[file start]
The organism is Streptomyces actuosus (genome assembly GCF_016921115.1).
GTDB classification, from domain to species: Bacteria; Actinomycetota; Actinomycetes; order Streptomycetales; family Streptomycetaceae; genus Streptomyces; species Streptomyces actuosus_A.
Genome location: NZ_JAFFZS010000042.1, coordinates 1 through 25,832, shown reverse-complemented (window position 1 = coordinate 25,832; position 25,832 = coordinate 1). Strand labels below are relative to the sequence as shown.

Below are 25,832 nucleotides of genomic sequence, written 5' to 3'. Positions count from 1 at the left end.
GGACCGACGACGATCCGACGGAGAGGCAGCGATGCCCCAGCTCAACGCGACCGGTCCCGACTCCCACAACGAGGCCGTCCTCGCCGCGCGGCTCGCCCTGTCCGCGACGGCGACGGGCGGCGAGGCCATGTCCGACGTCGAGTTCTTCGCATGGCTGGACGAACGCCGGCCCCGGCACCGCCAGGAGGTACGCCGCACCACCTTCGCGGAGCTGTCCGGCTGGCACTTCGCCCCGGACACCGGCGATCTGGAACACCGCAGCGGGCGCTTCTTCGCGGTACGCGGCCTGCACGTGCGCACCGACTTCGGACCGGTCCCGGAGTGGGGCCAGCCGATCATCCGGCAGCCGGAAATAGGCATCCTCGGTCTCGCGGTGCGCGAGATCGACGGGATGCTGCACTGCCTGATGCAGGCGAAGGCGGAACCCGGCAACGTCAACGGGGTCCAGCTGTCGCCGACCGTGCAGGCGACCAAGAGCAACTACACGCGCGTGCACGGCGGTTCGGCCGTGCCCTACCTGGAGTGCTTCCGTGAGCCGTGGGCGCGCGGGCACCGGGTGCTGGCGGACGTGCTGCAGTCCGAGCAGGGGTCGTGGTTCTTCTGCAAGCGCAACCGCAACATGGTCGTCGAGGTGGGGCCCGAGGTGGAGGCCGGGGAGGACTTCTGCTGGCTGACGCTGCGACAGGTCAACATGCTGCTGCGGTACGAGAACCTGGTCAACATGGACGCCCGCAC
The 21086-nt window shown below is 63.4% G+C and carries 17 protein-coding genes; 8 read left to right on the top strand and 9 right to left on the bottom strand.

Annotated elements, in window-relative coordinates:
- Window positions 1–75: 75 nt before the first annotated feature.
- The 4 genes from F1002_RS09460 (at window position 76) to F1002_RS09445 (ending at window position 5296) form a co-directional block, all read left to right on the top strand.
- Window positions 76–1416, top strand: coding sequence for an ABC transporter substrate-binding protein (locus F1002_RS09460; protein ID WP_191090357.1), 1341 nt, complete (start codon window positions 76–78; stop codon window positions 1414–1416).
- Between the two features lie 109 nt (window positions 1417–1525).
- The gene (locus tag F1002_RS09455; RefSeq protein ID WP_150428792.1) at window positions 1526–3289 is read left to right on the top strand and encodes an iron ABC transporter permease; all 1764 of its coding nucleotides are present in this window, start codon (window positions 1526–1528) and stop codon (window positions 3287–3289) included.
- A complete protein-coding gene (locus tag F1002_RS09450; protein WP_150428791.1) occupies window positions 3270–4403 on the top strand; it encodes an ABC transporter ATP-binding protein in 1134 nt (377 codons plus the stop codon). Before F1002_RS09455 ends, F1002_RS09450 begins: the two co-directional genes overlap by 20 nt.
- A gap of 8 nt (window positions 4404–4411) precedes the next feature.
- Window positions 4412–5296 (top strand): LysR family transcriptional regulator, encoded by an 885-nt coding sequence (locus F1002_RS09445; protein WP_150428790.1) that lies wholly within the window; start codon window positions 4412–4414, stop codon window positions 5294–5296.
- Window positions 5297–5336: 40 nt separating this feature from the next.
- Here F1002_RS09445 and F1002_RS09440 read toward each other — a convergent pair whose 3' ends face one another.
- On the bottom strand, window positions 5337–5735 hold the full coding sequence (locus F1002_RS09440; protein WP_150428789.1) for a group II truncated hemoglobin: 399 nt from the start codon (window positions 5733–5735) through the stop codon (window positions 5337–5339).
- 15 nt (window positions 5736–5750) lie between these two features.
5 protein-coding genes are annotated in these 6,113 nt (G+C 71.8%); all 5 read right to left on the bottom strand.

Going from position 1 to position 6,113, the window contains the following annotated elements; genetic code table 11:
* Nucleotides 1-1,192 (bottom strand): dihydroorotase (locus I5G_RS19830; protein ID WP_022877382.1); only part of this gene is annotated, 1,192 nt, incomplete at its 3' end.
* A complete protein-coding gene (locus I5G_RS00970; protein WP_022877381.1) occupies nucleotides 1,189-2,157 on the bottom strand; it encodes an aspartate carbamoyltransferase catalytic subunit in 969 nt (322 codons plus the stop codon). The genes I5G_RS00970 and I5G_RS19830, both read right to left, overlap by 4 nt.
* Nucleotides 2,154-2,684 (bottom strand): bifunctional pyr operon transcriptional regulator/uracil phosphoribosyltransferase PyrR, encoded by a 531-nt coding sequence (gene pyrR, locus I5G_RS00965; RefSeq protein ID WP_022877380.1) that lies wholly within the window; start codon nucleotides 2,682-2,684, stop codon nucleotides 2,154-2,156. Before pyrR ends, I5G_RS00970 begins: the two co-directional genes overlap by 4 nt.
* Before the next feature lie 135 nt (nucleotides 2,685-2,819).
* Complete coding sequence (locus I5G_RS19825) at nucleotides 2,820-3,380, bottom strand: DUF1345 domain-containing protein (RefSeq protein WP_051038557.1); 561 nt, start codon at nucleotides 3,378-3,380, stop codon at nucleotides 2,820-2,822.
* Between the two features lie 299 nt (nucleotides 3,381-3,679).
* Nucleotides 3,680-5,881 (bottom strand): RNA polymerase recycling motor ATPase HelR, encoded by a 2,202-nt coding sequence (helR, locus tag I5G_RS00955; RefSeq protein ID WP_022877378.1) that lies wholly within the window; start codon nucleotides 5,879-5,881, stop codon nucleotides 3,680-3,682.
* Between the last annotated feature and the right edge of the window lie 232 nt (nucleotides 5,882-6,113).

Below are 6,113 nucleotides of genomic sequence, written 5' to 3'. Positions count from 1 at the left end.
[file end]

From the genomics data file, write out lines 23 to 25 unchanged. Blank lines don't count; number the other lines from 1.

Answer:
* A complete protein-coding gene (locus I5G_RS00970; protein WP_022877381.1) occupies nucleotides 1,189-2,157 on the bottom strand; it encodes an aspartate carbamoyltransferase catalytic subunit in 969 nt (322 codons plus the stop codon). The genes I5G_RS00970 and I5G_RS19830, both read right to left, overlap by 4 nt.
* Nucleotides 2,154-2,684 (bottom strand): bifunctional pyr operon transcriptional regulator/uracil phosphoribosyltransferase PyrR, encoded by a 531-nt coding sequence (gene pyrR, locus I5G_RS00965; RefSeq protein ID WP_022877380.1) that lies wholly within the window; start codon nucleotides 2,682-2,684, stop codon nucleotides 2,154-2,156. Before pyrR ends, I5G_RS00970 begins: the two co-directional genes overlap by 4 nt.
* Before the next feature lie 135 nt (nucleotides 2,685-2,819).